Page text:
927 Parkwood Avenue

927 Parkwood Avenue

Current Real Estate Listings of Vista CA Home for Sale 

 927 Parkwood Avenue, Vista, CA 92081 is a regular listing, but priced to compete with foreclosures and short sales of San Diego North County Homes.  This home is in a gated community on a half acre view lot.  It has 5 bedrooms and 4 bathrooms including a bedroom on the main floor.  In addition it has a loft/den.  The kitchen features an island and granite countertops.  There are 2 spacious paito areas for entertaining.  There is also gated RV or boat parking.  Esf = 3646.  Enjoy the photos in the video below.


For more information on Vista Ca Homes for Sale, contact Gary Harmon, your Real Living Lifestyles real estate agent.


[idx-listing mlsnumber=”110046245″ showall=”true”]

Quick Facts about Mello-Roos

How is community funding provided?

Let’s say for example, that plans for a new Carlsbad school are approved in your Community Facilities District. To finance the San Diego school, tax-exempt municipal bonds are issued. These public bonds are repaid (or secured) over an extended time through the levy of a special tax (Mello-Roos) on properties that benefit from the facility. This tax is usually added to the annual San Diego North County property tax bills (over a 20-25 year period) of residences within the CFD.

How Much Will be Assessed?

An adopted formula that relates to the size of the San Diego North County home (square footage or lot size) is used to determine the amount of an individual assessment.  In general, the special taxes and assessments do not exceed 1% to 1.5% of the market value of new new homes. Moreover, the total amount of all annual taxes (including property tax) usually does not exceed 2% to 2.5% of the North County home’s market value.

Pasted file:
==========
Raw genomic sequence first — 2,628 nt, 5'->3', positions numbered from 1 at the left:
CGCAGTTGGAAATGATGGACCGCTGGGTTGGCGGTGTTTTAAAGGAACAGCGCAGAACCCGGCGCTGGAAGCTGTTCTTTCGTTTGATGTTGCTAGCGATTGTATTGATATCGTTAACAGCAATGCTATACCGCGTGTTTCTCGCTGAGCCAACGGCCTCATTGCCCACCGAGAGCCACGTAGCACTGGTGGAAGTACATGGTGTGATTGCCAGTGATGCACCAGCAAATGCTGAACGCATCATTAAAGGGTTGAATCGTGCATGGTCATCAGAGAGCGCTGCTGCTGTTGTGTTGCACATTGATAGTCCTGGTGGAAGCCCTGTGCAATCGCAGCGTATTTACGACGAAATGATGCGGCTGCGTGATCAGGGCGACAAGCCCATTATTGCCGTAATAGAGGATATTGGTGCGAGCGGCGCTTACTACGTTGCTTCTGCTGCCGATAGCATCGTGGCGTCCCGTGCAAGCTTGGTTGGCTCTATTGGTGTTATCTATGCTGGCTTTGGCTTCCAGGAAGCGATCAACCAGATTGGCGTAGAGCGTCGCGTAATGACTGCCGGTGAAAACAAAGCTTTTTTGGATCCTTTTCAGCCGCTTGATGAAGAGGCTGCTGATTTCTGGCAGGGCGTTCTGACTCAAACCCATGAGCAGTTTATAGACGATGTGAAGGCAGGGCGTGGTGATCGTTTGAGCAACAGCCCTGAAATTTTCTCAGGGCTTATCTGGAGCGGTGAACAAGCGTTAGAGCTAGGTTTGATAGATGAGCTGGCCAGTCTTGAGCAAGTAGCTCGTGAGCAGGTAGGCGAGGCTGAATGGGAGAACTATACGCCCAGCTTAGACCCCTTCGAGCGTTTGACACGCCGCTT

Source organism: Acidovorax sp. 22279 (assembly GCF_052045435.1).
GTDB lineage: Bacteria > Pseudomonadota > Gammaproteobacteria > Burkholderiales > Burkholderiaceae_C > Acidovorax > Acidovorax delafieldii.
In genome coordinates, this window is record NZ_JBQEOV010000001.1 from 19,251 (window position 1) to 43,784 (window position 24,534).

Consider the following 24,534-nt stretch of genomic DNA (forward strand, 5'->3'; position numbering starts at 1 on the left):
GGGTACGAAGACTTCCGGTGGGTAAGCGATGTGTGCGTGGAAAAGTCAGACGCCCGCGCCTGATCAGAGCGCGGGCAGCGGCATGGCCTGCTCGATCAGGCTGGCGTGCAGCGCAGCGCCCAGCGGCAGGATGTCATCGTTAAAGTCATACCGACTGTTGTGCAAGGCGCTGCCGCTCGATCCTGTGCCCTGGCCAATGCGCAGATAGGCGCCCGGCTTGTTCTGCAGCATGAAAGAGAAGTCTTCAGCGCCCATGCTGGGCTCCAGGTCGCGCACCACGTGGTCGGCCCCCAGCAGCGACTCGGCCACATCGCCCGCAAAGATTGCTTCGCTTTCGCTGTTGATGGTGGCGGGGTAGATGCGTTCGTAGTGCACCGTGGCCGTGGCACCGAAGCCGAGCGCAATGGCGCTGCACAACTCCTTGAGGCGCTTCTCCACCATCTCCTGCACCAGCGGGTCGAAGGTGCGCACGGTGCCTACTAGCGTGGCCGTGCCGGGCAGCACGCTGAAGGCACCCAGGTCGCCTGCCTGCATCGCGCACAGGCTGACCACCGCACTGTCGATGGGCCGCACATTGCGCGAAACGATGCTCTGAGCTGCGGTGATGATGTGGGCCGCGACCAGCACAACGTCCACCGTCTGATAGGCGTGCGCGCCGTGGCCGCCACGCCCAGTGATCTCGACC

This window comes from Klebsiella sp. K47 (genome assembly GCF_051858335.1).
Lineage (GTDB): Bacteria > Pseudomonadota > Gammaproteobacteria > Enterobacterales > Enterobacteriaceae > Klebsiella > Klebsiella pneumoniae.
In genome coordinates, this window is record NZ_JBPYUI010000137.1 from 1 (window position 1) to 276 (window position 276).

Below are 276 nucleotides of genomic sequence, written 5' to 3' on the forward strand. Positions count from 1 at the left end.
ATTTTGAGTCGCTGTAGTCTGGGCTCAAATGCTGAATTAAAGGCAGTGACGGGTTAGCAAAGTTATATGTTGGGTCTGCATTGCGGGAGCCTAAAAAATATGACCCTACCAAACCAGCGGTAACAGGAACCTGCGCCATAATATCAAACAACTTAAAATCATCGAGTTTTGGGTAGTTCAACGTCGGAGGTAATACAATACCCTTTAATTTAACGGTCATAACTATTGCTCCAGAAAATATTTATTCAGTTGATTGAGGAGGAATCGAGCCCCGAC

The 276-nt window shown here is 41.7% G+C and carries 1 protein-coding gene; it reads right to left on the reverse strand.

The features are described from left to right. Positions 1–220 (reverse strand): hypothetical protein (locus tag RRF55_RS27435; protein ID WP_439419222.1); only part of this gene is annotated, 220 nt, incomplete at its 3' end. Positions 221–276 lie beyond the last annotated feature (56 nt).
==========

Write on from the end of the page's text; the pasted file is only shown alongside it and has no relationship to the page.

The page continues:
Can my Mello-Roos increase?

This special tax on your North County home can increase only at a maximum rate of 2% per year over a 25 year period. On the other hand, it’s possible that this tax will decrease.

Can I choose how to pay for Mello-Roos?

Yes. As already mentioned, the special assessment can be added to your San Diego property tax bills until your portion of the tax is paid off. A schedule of maximum special tax payments over a period of 25 years is available to San Diego North County home owners prior to the close of escrow.  Those who purchase a new North Country home also have the option to pay for their Mello-Roos tax in it’s entirety at the time they buy. However, because statistics indicate that the average homeowner in California moves every 7 years, it’s often prudent to spread the payment over time.

Find out more about Mello Roos in San Diego North County by reading “How to Avoid Mello Roos.”  To get more info, contact Gary Harmon, your Real Living Lifestyles real estate agent.

How to Avoid Mello-Roos

If you are looking for a San Diego North County home, you have probably come across the term “Mello-Roos.” You don’t know what it is, but you see it is a cost you will have to pay on many newer North County homes. The only way to avoid Mello-Roos is to buy an older home or maybe a newer custom home that does not have Mello-Roos. I consider Mello-Roos just another cost of owning a home. Always consider the entire package before purchasing. The San Diego home that has the Mello-Roos tax just may be the best deal for you.

Here are a few things you should know about this term, Mello-Roos. Mello-Roos bonds provide financing for many new San Diego homes communities and their needs. These needs include construction and maintenance of public roads, sewers, water mains, fire stations, public libraries, recreational parks and of course, schools.
The Mello-Roos bond tax is usually added to the annual North County home property tax bills. Most of the bonds have a duration of 20-25 years and can increase up to 2% annually for the entire duration of the bond. Many Mello-Roos bonds can be paid off in full at the time of the originga purchase of the San Diego property . However, because the average San Diego home owner moves every 7 years, it is often prudent to spread the payments over time.
The amount of Mello-Roos Tax that is charged to North County home owner will vary from one CFD to another. Typically, the adopted formula is based on the size of the North County home. That means that the Mello-Roos Tax can be based on either the square footage or the lot size.

To learn more about Mello-Roos, contact Gary Harmon, your Real Living Lifestyles Realtor.

All content by .

June 2011 San Diego North County Home Statistics